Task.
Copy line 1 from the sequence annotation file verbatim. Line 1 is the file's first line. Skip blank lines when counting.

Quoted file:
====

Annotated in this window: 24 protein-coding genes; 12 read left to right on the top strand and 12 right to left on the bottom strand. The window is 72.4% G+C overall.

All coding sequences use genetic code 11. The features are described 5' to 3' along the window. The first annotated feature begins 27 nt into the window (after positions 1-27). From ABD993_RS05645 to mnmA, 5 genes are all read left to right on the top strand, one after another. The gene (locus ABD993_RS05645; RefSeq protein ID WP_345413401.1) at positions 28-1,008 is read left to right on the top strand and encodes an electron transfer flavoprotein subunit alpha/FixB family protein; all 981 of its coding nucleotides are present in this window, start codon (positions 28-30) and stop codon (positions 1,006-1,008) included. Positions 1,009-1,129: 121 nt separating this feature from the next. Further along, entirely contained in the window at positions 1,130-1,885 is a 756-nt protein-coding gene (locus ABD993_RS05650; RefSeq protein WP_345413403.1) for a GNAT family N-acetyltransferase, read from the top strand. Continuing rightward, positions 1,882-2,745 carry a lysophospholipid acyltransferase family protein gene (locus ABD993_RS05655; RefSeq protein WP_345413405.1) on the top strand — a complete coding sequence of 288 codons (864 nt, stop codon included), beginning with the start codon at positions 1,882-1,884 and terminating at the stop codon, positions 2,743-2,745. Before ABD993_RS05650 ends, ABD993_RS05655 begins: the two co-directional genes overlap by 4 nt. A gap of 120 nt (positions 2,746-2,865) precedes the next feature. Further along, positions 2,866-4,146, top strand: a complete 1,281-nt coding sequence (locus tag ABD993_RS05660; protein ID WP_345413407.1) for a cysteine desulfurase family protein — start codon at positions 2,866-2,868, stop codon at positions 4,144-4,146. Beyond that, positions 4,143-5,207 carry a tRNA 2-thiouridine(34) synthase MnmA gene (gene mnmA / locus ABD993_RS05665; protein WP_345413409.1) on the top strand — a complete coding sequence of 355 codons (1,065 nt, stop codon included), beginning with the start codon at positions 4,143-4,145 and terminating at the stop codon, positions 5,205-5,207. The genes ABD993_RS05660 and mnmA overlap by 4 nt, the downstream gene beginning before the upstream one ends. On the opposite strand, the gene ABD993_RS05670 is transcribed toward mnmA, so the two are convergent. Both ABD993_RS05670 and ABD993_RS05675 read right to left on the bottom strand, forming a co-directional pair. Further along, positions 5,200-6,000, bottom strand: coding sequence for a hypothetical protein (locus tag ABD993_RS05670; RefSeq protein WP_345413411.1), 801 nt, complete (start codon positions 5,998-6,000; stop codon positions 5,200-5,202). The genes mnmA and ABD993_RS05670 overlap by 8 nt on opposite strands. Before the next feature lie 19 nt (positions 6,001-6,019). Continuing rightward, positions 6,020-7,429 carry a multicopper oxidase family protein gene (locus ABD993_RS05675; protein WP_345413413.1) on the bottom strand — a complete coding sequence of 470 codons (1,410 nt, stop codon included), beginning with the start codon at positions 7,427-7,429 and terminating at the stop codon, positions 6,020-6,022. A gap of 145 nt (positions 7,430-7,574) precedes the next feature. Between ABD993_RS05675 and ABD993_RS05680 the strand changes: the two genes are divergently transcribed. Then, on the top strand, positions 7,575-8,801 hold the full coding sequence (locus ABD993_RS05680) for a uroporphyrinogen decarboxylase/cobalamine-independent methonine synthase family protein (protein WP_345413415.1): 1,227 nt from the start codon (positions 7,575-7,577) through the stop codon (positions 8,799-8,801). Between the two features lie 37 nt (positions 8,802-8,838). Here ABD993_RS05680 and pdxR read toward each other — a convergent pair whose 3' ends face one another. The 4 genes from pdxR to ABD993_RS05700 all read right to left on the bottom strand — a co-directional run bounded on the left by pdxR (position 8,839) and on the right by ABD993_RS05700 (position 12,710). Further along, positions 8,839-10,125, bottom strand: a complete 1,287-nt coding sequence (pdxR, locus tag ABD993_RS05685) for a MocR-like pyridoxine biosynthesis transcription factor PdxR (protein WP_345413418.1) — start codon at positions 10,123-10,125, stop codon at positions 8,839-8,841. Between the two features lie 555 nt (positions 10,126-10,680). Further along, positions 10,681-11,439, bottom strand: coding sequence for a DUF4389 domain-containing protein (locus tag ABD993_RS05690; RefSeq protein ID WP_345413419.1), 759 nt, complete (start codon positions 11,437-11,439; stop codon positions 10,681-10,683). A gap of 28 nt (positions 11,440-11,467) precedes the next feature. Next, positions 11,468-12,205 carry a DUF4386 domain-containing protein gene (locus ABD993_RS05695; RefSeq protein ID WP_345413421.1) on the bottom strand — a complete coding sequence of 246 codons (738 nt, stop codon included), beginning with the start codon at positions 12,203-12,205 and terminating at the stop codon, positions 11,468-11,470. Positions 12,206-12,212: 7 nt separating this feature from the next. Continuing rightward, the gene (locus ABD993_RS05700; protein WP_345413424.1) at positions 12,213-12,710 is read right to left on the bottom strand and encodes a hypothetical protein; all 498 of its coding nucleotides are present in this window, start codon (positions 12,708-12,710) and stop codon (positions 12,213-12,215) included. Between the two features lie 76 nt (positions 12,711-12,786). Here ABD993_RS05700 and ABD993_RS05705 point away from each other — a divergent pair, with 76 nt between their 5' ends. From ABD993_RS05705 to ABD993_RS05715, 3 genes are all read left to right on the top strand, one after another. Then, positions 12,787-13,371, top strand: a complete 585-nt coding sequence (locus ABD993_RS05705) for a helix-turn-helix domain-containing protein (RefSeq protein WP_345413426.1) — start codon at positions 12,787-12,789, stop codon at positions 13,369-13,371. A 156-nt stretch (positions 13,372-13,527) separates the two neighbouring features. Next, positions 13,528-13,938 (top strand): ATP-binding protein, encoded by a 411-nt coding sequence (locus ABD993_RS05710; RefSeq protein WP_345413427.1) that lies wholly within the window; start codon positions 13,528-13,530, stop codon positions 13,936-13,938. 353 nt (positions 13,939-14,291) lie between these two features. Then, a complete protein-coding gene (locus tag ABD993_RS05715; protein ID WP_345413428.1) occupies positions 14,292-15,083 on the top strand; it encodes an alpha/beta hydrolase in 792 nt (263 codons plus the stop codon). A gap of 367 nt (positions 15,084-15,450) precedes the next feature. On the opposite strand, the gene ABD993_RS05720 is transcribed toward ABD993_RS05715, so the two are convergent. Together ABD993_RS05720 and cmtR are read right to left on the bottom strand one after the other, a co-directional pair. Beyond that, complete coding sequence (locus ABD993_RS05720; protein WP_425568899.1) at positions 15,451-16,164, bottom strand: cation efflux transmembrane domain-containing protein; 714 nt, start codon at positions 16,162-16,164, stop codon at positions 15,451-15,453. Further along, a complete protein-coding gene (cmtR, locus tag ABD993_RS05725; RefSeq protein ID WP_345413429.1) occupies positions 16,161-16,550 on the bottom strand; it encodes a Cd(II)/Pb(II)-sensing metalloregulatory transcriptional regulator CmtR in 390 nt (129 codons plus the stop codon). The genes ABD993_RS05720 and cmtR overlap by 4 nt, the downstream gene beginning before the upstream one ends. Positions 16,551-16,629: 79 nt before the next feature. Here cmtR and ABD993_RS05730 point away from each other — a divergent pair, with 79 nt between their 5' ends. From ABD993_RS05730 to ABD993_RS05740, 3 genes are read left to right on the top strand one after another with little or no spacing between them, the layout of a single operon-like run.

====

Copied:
Annotated in this window: 24 protein-coding genes; 12 read left to right on the top strand and 12 right to left on the bottom strand. The window is 72.4% G+C overall.